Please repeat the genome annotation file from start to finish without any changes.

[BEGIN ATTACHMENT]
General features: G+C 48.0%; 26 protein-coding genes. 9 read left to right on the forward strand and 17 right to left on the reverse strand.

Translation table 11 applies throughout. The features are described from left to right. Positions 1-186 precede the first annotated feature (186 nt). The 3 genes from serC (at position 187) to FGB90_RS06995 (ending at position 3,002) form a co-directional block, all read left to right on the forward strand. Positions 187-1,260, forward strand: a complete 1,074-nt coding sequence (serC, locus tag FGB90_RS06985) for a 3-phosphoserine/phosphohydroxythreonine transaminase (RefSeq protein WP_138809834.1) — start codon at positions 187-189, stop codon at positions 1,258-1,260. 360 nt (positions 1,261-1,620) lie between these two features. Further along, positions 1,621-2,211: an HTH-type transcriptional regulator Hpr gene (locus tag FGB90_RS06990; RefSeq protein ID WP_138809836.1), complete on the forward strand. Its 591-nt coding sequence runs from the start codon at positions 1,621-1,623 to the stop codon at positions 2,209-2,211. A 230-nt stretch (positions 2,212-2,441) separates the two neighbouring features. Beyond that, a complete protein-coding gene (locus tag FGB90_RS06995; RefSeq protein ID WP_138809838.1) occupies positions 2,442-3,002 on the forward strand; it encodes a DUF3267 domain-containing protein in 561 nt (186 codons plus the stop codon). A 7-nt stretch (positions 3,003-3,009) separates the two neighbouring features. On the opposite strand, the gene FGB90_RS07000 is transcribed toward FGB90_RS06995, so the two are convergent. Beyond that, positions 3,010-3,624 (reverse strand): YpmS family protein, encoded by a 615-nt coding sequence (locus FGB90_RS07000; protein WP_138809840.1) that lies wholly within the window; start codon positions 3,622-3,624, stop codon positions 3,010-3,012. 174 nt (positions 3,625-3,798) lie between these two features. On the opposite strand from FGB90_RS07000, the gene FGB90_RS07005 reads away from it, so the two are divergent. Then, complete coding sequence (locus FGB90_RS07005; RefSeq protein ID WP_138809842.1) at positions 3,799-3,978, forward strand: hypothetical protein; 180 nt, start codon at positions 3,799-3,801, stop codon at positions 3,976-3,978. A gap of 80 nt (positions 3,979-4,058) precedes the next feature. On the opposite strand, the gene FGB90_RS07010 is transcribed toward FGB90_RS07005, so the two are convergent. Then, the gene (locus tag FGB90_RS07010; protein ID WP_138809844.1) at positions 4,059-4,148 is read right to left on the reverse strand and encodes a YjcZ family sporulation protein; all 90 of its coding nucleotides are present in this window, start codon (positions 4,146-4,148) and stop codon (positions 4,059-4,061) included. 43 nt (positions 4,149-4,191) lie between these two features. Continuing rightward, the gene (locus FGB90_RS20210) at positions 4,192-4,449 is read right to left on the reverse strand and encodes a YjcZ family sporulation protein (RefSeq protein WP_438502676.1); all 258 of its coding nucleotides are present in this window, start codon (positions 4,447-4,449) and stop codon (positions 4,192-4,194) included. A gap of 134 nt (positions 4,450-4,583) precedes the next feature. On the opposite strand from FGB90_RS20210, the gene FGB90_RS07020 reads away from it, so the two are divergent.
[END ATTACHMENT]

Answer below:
General features: G+C 48.0%; 26 protein-coding genes. 9 read left to right on the forward strand and 17 right to left on the reverse strand.

Translation table 11 applies throughout. The features are described from left to right. Positions 1-186 precede the first annotated feature (186 nt). The 3 genes from serC (at position 187) to FGB90_RS06995 (ending at position 3,002) form a co-directional block, all read left to right on the forward strand. Positions 187-1,260, forward strand: a complete 1,074-nt coding sequence (serC, locus tag FGB90_RS06985) for a 3-phosphoserine/phosphohydroxythreonine transaminase (RefSeq protein WP_138809834.1) — start codon at positions 187-189, stop codon at positions 1,258-1,260. 360 nt (positions 1,261-1,620) lie between these two features. Further along, positions 1,621-2,211: an HTH-type transcriptional regulator Hpr gene (locus tag FGB90_RS06990; RefSeq protein ID WP_138809836.1), complete on the forward strand. Its 591-nt coding sequence runs from the start codon at positions 1,621-1,623 to the stop codon at positions 2,209-2,211. A 230-nt stretch (positions 2,212-2,441) separates the two neighbouring features. Beyond that, a complete protein-coding gene (locus tag FGB90_RS06995; RefSeq protein ID WP_138809838.1) occupies positions 2,442-3,002 on the forward strand; it encodes a DUF3267 domain-containing protein in 561 nt (186 codons plus the stop codon). A 7-nt stretch (positions 3,003-3,009) separates the two neighbouring features. On the opposite strand, the gene FGB90_RS07000 is transcribed toward FGB90_RS06995, so the two are convergent. Beyond that, positions 3,010-3,624 (reverse strand): YpmS family protein, encoded by a 615-nt coding sequence (locus FGB90_RS07000; protein WP_138809840.1) that lies wholly within the window; start codon positions 3,622-3,624, stop codon positions 3,010-3,012. 174 nt (positions 3,625-3,798) lie between these two features. On the opposite strand from FGB90_RS07000, the gene FGB90_RS07005 reads away from it, so the two are divergent. Then, complete coding sequence (locus FGB90_RS07005; RefSeq protein ID WP_138809842.1) at positions 3,799-3,978, forward strand: hypothetical protein; 180 nt, start codon at positions 3,799-3,801, stop codon at positions 3,976-3,978. A gap of 80 nt (positions 3,979-4,058) precedes the next feature. On the opposite strand, the gene FGB90_RS07010 is transcribed toward FGB90_RS07005, so the two are convergent. Then, the gene (locus tag FGB90_RS07010; protein ID WP_138809844.1) at positions 4,059-4,148 is read right to left on the reverse strand and encodes a YjcZ family sporulation protein; all 90 of its coding nucleotides are present in this window, start codon (positions 4,146-4,148) and stop codon (positions 4,059-4,061) included. 43 nt (positions 4,149-4,191) lie between these two features. Continuing rightward, the gene (locus FGB90_RS20210) at positions 4,192-4,449 is read right to left on the reverse strand and encodes a YjcZ family sporulation protein (RefSeq protein WP_438502676.1); all 258 of its coding nucleotides are present in this window, start codon (positions 4,447-4,449) and stop codon (positions 4,192-4,194) included. A gap of 134 nt (positions 4,450-4,583) precedes the next feature. On the opposite strand from FGB90_RS20210, the gene FGB90_RS07020 reads away from it, so the two are divergent.